Valuing park with partial notes


#1

Looking at buying a park and some of the homes have notes. There have been some good posts that essentially say discount to present value using a rate of 15%-20%. Most of the notes are new like 6 mos or a year into a 6 to 8 year note. I don’t want to pay for 7 years of an 8 year $20,000 note knowing odds are the tenant will bail in two years on average. What do you suggest?

I have read a good post suggesting to buy partial notes. What happens to the part you don’t buy? If you by the first 3 years, does the note revert to the seller in the 4th year? What happens if the tenant defaults? Who gets the home or is responsible for getting rid of it?

How many years of a partial note should one buy? Just the first 2 years because they will be gone? Just the first 25% of the remaining note life or what? Buy as much as you can as long as it is less than the value of the home discounted? As an earlier post said: “I’m in the land of hell now.”


#2

Andy,

 I will start this with saying that I do not currently own a park but like you I am looking for one.  I am assuming that based on you post the homes in the park are owned by the park and he/she wants to sell them along with the park.  I would first ask who discount they would like for the notes.  If they do not want to discount them very much you could look at buying partials on the notes in installments.  Am example would be a 6 year note purchase a 2 year partial for year 1-2 with options to purchase year 3-4 and year 5-6 .  I would also have some type of agreement as far as a right to first refusal for the home in the event the buyer goes bad and the note holder wants to sell the home to someone who will move it out of the park.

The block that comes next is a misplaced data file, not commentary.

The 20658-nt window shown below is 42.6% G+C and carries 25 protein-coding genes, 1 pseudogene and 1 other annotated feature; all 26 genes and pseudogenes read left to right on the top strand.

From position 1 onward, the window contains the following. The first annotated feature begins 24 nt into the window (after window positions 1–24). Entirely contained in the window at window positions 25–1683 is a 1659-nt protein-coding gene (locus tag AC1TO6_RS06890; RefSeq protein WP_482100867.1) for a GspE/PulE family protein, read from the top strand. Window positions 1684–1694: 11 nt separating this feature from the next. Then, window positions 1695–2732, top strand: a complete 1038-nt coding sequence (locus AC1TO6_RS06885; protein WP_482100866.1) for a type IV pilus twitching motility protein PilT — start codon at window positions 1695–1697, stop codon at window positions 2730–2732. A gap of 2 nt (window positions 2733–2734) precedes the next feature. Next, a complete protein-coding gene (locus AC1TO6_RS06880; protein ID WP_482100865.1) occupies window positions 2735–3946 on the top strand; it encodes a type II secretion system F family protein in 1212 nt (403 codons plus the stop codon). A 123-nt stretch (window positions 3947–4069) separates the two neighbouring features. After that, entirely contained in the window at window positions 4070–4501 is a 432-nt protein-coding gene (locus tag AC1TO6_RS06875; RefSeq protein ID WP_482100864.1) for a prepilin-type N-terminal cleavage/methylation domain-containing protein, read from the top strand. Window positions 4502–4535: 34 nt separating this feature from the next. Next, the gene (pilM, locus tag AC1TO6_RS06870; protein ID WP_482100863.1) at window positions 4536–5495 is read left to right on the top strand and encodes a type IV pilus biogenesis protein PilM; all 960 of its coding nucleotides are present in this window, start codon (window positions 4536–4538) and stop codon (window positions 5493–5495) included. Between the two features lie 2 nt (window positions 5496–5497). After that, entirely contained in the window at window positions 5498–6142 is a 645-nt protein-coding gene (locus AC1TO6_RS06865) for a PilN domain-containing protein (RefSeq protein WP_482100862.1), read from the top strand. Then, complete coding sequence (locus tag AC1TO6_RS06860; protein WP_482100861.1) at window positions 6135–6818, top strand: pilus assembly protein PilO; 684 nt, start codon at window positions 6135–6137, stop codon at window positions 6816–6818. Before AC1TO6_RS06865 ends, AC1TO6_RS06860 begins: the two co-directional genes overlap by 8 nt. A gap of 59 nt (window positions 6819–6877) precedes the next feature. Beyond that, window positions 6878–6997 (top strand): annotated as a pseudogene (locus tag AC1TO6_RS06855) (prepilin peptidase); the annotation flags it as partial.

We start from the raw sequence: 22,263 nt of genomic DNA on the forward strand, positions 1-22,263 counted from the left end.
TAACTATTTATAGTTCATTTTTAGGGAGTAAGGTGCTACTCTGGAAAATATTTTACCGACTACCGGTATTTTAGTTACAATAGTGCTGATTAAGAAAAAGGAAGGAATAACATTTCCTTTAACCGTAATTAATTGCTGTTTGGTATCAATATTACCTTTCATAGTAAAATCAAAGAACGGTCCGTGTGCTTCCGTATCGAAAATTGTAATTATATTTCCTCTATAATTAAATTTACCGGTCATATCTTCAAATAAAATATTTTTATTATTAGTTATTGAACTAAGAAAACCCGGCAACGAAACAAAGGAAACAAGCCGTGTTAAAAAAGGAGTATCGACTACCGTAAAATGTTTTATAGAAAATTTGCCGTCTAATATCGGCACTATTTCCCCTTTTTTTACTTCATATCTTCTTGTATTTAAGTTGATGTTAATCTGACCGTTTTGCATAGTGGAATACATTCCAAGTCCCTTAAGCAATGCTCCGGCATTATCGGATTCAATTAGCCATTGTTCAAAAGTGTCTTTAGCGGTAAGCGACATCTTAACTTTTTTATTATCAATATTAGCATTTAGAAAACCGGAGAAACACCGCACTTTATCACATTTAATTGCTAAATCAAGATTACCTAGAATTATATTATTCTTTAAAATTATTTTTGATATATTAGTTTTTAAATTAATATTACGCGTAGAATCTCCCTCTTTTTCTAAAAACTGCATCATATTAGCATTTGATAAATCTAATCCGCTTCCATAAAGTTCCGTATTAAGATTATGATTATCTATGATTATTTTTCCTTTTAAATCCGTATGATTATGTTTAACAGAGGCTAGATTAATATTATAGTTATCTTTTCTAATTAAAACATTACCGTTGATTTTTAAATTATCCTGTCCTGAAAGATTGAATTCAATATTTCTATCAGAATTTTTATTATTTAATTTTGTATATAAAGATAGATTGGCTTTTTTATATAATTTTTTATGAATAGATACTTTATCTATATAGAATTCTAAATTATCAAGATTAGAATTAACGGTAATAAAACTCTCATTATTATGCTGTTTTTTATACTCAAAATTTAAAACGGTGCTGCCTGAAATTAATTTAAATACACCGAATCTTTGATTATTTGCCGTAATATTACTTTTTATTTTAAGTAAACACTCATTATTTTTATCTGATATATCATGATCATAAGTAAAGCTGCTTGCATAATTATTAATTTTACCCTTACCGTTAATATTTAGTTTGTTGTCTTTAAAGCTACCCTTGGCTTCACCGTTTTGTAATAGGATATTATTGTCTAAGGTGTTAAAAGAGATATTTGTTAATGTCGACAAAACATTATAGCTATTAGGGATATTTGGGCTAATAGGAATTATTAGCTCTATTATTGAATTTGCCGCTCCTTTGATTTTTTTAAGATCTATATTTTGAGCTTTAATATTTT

With all that said I would try my hardest just to get the best discount on the notes and control the homes and would not mess around with the partials.  Remember that the home is worth a lot more to you as a park owner due to the expense of having to replace the home should it go away.  You may want to purchase the whole note package owner financed so that the seller can get the maximum amount for the notes and you get control of the homes (most important) and you do not have to come up with that lump sum payment at closing.

Good luck with it.

Ruben D. Flores

816 918-9041


#3

Hey Andy,

I’m going to show you something very cool about partials. I learned this from John Behle.

Let’s say you have a note seller with a note that has a current face value of $10K with 60 mos remaining:

60 mos 10% $10,000 $212.47/mo

They are willing to sell a partial on the note, but they are not willing to discount. So you say "hey, ms. note seller, I’ll pay you face value of the note, but I just want to buy the first half of the payments. So you pay $5000 for the next 30 payments. Look at your yield:

30 mos 19.7% $5,000 $212.47/mo

Or how about you just buy the next 12 months of payments (1/5 of the note for 1/5 of the value) for $2000:

12 mos 47% $2000 $212.47/mo.

YOWZA! Look at that yield!!

Now, I realize I haven’t answered your other questions, but thought you might be able to see your way into buying some partials at “full value” but making great yields. Just remember, you need to buy the FRONT part of the payment stream. The increase in yield when you buy part of the cashflow is because of the time value of money.

I’ve used this method to get great yields when I had a note seller who wanted cash up front, but just a little. I’d buy a year’s worth of payments at a time, and each time I was getting fabulous yields, they were happy to get full value, and then 12 months later we’d do it all over again with the same note.

good luck,

Anne


#4

Another possibility is to buy the portfolio of notes at book value if the seller provides recourse. That way you have a responsible person on the hook instead of a subprime borrower.